Empire Swimming (and Easter)

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Empire Swimming at LaGuardia

E is for Empire Swimming and Easter.

As a swim coach, I thought it funny that I ended up on my first flight to Laity Lodge with a swim team. I didn’t mind.  Swimmers are some of my favorite people in the whole world.

Especially when I get to overhear conversations like this —

Swimmer A: This is my first time flying. I hope I get a window seat.

Swimmer B:  You know you can’t open the window, right?

I laughed, wondering if Swimmer A thought he could open the window and stick his hand out to zoom through the oncoming air.

When the plane took off, I thought of him again, especially when I got that giddy feeling that makes me want to laugh and cry at the same time as the wheels leave the ground.

Flying is such a miracle.

Over a hundred people crammed into a metal tube, with their suitcases and laptops and books — but somehow that heavy thing climbs into the sky.

I really do grin like a 10-year-old and get the watery eyes of a senior citizen at the moment of transformation from earthbound to air-born.

It happened to me again yesterday.  Not the flying part, but the laughing/crying part.

Easter Sunday is, in my opinion, the most important Christian holiday. The crux of our faith lies in the truth that Jesus bore the penalty for our sins on the cross and then conquered death in His resurrection.

Churches around the world have traditions associated with Easter.  Over the years we’ve attended churches with sunrise services, cardboard testimonies, hymn sings, dramas, and traditional liturgies. Each new way of celebrating offers a fresh look at an old but oh-so-beautiful story.

The church we currently attend closes with Handel’s Hallelujah Chorus and a joyful procession of the children.

Curmudgeonly me, I said to Bud yesterday morning before church, “I’m ready to move on to something besides caterpillars and butterflies.”

I’ll blame it on the persistent headache I’ve had for the past week, but, more likely, I’m just a grump.

Caterpillar down the center aisle

Caterpillar down the center aisle

When the procession started, though, and the caterpillar came waddling up the center aisle, I felt that wheels-leaving-the-runway giddiness.

And when the children threw off the caterpillar shroud to reveal the butterflies, I confess, my eyes got a little watery.

As the procession continued with waving flags and ever larger butterflies, I was thankful for the joy that filled our sanctuary.

Because, if there was one thing I needed to be reminded of yesterday, it was joy.

Confetti-filled, silly-stringed, laugh-out-loud joy.

The kind where it doesn’t matter whether or not the window opens, because you can still feel the wheels leave the tarmac, and know that it’s a miracle, and that you’re being carried somewhere beyond, somewhere amazing.

Easter is that kind of amazing, pressed down, shaken over, overflowing.

The biggest miracle of them all.

For me.

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10 thoughts on “Empire Swimming (and Easter)

  1. What a lovely post. I know exactly that moment you talk about when wheels leave the ground – simultaneous laughing and crying is an apt description. Easter, like so many miracles in our lives, is truly a blend of deep sorrow and immense joy. If we have a purpose in life, it is to recognize those moments are what make life worth living.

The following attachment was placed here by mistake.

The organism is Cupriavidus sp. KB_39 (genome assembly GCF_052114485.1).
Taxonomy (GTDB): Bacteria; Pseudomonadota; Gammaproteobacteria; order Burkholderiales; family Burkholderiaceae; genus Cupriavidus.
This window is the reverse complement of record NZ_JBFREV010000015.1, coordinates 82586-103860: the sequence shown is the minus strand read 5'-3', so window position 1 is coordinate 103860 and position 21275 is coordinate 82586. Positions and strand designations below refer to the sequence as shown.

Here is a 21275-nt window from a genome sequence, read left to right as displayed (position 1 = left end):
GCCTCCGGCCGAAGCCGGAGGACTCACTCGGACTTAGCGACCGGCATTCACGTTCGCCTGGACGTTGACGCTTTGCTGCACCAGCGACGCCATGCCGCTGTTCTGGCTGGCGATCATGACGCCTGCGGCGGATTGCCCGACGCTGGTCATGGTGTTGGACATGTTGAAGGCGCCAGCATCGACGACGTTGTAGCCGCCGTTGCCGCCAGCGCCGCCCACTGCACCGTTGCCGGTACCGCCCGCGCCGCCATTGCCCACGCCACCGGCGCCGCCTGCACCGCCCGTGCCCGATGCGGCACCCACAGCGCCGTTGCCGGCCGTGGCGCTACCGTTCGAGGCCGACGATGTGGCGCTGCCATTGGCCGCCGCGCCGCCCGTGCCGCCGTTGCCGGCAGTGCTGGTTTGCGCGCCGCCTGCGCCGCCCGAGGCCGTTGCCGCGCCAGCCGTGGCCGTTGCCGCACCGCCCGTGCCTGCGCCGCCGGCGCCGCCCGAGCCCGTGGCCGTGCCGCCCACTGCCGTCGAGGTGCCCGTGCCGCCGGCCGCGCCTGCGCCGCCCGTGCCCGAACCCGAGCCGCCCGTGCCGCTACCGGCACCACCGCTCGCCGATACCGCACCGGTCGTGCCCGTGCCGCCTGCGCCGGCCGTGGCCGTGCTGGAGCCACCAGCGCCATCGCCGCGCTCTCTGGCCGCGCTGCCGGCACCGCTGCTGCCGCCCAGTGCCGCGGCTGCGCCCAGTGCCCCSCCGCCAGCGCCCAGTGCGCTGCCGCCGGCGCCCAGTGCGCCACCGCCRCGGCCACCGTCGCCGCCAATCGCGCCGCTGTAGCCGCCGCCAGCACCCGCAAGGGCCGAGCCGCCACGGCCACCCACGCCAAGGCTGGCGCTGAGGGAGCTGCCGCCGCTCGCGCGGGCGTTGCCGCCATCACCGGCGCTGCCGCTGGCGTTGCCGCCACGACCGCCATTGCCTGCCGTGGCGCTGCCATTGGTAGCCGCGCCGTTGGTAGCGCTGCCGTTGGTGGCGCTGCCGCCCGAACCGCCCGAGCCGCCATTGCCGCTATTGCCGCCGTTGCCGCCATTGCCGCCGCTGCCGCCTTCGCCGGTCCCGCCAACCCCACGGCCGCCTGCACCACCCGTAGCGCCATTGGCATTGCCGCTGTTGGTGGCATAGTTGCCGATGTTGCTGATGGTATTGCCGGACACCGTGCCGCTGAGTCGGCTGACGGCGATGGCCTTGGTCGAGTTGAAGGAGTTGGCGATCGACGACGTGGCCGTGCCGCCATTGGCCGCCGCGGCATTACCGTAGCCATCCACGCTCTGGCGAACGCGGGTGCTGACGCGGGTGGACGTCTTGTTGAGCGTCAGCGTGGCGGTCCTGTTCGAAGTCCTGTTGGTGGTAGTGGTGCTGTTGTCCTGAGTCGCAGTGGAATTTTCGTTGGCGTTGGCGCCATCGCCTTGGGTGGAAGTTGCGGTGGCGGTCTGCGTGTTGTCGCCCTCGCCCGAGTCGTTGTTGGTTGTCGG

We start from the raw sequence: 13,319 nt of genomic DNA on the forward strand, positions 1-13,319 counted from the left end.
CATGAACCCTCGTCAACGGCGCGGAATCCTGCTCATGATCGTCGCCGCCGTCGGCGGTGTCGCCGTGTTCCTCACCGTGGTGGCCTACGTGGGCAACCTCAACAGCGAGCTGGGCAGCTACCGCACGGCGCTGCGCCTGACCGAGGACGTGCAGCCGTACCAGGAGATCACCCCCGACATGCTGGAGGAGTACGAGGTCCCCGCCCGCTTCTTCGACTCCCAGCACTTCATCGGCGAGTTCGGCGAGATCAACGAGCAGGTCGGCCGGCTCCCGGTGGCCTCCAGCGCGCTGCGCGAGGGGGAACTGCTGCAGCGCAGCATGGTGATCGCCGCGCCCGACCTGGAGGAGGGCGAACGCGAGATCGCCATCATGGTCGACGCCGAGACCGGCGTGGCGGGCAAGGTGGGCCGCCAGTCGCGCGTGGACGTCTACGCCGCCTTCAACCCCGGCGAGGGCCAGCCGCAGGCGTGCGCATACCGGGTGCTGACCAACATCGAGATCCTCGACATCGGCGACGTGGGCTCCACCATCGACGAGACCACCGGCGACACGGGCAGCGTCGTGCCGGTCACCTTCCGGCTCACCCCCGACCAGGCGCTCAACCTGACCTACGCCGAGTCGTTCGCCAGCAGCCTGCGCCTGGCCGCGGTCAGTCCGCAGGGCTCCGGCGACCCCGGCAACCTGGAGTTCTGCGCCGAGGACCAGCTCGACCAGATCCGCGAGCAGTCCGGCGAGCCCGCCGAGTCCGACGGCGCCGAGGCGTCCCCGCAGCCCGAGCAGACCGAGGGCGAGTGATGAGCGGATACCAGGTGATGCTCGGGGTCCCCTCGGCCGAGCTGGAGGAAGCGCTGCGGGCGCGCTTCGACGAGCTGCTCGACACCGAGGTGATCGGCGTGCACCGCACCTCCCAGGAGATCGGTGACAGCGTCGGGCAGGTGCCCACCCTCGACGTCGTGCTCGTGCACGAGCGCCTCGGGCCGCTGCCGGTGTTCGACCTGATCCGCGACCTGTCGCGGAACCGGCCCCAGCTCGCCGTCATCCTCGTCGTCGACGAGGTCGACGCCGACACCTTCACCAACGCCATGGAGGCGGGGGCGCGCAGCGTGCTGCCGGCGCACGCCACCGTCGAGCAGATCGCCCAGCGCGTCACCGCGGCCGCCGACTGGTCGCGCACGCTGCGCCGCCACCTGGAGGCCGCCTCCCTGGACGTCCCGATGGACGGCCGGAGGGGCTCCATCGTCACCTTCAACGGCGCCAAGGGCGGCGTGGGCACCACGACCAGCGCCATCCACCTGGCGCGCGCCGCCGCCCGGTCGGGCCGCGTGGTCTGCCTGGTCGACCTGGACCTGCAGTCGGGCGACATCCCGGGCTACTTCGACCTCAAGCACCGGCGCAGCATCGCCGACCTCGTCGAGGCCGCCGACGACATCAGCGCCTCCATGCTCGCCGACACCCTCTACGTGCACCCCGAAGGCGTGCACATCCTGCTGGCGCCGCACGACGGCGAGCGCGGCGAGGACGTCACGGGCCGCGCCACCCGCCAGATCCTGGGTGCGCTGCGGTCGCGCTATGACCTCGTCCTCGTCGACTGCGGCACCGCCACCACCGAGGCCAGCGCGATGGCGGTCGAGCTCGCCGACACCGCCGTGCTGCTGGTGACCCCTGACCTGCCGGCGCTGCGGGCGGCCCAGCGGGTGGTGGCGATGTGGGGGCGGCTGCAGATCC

2. I know some swimmers and they feel they have to swim everything. I ask why? They always say because it’s there.

  3. Fun post.
    LOVE Easter. But we’ve never had Handel’s Hallelujah Chorus for Easter Sunday services. That would be so-o-o great. (I always think of it for Christmas, but it BETTER fits Easter and the Lord’s resurrection.)
    I’m doing 5 blogs for the Ato Z Blog Challenge this year. (I did 10 last year, but it was a LOT.) Hope you’ll stop by at: Heart of a Ready Writer (Bible/devotional), Kicking MS to the Curb, The Mane Point: A Haven for Horse Lovers, Nicker and Ink Poetry & Humor, or Practically at Home.
    Happy A to Z April!

    • The first time I heard the Hallelujah Chorus on Easter I thought the same thing — that this is a Christmas song — but it truly is the perfect celebratory song for Easter.

      And, WOW! Five blogs? I barely have time for my one! I’ll definitely be visiting yours.

      Thanks for stopping by.

  4. I attended an Anglican service on Good Friday- very unusual, as I come from a Presbyterian background. Three hours from noon through three, just like the hours of the crucifixion, with scripture, music, and reflections by members of the congregation going through most of the stations of the cross.

  5. hello! I’m visiting from the a-z and poked around your blog a bit. I like your Easter post and your quotes from Flannery O’Connor. I studied her in college. You must be Catholic. 🙂 My folks, 92 and 95, both have some dementia, not Alzheimers, but I could so relate to your post on the marmalade and hotdogs. I’ve been helping my folks for 5 years, and I can appreciate your ups and downs. I write about those things too, on my blog. Come visit me, if you’d like: http://adventuresintheballpark.blogspot.com

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